Tuesday, February 1, 2011

Slow Food in Sicily

Port: Taormina
Mission: Eat

For the second year in a row I have had the good fortune of visiting Sicily in early fall, specifically Taormina. This mountaintop town is on the east coast of the island, in the province of Messina. It is a fabulous walking town complete with many clothing, shoe and pastry shops and of course those offering jewelry made from local coral and volcanic rock. But, of course, I am focused on the food. The town can be seen in the upper left of this picture above, which was taken from our boat.

I was once again working with Gohagan Travel and accompanied their cruise ship through a week in Italy, Croatia and France...but this day in Taormina was the highlight, and indeed one of the best meals of my life. We took small "tenders" (small boats) from our cruise ship to land, where we boarded a small bus up the mountain. The bus deposited us at the edge of town and the first thing we saw was this man selling fresh grapes out of the back of his car; we couldnt resist taking a picture.

Here are some pictures of the typical streets, piazzas as well as a look back at our boat.

Finally we came to a narrow street, an alleyway really that led to our restaurant where we would have an olive oil tasting and lunch.
Arrangements had been made for us to have lunch at Osteria Nero D'Avola, a Slow Food establishment, where we would eat and taste local olive oils.

Here is Elaine Trigani, our olive oil taster introducing our chef, Salvatore Siligato.

True to the Slow Food concept, the menu was not decided upon until that morning....it depended on what was fresh at the market. And then, just as the chef was describing our first course of a tuna tartar, a fishmerman walked in carrying this container of fresh shrimp. They were immediately added to the plate, raw. They tasted of the sea, pure, sweet and salty at the same time, with the heads the sweetest of all.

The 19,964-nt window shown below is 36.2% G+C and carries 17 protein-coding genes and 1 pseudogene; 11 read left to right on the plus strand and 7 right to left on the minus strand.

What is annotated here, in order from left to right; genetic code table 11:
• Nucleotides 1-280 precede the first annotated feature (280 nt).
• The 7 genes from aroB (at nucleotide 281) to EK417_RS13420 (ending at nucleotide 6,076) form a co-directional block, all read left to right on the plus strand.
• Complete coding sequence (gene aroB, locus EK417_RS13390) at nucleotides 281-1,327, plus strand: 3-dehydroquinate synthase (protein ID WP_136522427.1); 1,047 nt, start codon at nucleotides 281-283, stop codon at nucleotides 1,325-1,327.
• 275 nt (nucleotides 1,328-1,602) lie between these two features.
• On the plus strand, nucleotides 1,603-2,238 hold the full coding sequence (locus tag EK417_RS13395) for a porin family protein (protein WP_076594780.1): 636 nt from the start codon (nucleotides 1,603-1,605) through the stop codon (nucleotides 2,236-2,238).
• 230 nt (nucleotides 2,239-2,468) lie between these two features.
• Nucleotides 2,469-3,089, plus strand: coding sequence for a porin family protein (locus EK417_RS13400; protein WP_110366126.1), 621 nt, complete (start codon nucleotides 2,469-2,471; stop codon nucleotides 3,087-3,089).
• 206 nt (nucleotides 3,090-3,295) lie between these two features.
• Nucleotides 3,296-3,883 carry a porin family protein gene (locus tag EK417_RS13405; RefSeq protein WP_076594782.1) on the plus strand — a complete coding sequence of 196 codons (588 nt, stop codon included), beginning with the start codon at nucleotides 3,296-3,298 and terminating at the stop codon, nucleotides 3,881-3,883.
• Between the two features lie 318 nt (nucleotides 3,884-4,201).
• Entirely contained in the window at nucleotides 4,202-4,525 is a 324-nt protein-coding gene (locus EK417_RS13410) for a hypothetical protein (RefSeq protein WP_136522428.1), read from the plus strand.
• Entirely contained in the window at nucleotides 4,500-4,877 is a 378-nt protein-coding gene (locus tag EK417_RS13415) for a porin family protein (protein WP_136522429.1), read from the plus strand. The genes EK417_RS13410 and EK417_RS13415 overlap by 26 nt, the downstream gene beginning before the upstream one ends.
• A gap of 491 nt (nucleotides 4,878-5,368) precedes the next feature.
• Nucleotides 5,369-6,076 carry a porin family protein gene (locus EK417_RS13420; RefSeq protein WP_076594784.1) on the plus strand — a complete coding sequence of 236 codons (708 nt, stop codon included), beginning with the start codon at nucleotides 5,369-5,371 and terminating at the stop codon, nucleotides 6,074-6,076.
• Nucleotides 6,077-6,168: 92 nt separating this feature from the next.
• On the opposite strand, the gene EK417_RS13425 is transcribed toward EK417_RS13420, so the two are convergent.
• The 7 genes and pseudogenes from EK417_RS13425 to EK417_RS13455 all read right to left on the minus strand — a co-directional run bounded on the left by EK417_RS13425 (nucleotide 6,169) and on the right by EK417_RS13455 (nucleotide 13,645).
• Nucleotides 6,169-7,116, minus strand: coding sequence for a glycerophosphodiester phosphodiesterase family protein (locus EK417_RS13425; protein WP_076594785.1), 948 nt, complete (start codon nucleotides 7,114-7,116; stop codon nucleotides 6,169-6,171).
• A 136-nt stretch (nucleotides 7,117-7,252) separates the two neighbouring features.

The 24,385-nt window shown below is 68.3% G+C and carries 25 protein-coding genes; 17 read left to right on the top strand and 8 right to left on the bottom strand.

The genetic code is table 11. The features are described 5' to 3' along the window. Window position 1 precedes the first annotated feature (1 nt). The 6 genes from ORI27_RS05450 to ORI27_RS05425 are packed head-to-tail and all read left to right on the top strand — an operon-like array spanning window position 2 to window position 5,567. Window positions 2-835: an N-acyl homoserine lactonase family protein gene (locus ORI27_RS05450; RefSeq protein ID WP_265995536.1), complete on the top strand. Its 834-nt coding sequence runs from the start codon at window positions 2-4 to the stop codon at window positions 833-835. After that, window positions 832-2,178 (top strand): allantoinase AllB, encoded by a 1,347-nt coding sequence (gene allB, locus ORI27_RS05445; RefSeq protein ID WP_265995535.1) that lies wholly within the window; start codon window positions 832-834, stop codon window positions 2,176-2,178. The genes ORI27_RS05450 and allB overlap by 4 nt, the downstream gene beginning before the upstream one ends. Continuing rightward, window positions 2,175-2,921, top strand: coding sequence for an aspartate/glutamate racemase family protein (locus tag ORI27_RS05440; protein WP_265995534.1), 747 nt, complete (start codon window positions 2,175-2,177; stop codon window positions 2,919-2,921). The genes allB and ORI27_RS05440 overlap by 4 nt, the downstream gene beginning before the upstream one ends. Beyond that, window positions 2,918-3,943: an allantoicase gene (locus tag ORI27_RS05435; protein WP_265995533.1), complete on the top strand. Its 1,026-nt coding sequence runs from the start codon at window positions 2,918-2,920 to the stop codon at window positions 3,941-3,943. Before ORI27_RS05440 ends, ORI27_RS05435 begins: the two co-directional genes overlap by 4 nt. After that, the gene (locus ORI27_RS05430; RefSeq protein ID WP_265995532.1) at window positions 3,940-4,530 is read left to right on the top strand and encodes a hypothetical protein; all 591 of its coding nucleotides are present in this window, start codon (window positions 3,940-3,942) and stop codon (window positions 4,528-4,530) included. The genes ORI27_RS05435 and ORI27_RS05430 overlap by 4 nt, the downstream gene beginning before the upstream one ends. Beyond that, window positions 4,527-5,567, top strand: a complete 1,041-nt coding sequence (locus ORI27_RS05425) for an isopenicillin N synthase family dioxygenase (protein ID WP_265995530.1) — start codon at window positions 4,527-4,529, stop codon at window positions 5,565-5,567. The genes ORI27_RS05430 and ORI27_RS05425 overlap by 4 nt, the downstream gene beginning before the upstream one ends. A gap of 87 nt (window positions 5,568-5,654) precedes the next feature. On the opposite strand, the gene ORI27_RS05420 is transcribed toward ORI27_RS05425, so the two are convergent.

Here below is the whole plate, drizzled with some olive oil and accented with caper berries, which provided a welcomed acidity.

A wine was poured to accompany the seafood which while of the soil, had a remarkably briny essence.

For our pasta course, we had a traditional Sicilian preparation of swordfish with tomatoes and capers with a fresh pasta - sort of a narrow pappardelle.

The next course featured squid and three kinds of mushrooms, two of which are only found growing in the soil of the local volcano. It was meaty and earthy and utterly unique.
A marvel of a course came next - a refreshing and palate reviving lemon salad. Whole Sicilian lemons, skin intact, were combined with their juice, red onions and olive oil and a bit of salt to create the most unusual salad I have ever had. The lemons were chewy with substance, but not overwhelmingly so and the acidity, the sourness, was thoroughly enjoyable and not the least bit too much. Do Not try this at home with supermarket lemons.

A cheese course followed and then a variety of sweets arrived.
Prickly pears and persimmons....ultra ripe to the point of being obscene with their silky juicy innards.

A pistachio cake, incredibly vivid in color from the local nuts

and a tray of two kinds of local chocolate, both cold tempered, with a pleasantly gritty, unprocessed texture.

We gathered Salvatore and his crew to give them a round of applause

This was, quite simply, one of the meals of my life. If I never return, the memories will remain....but I will try to find a way.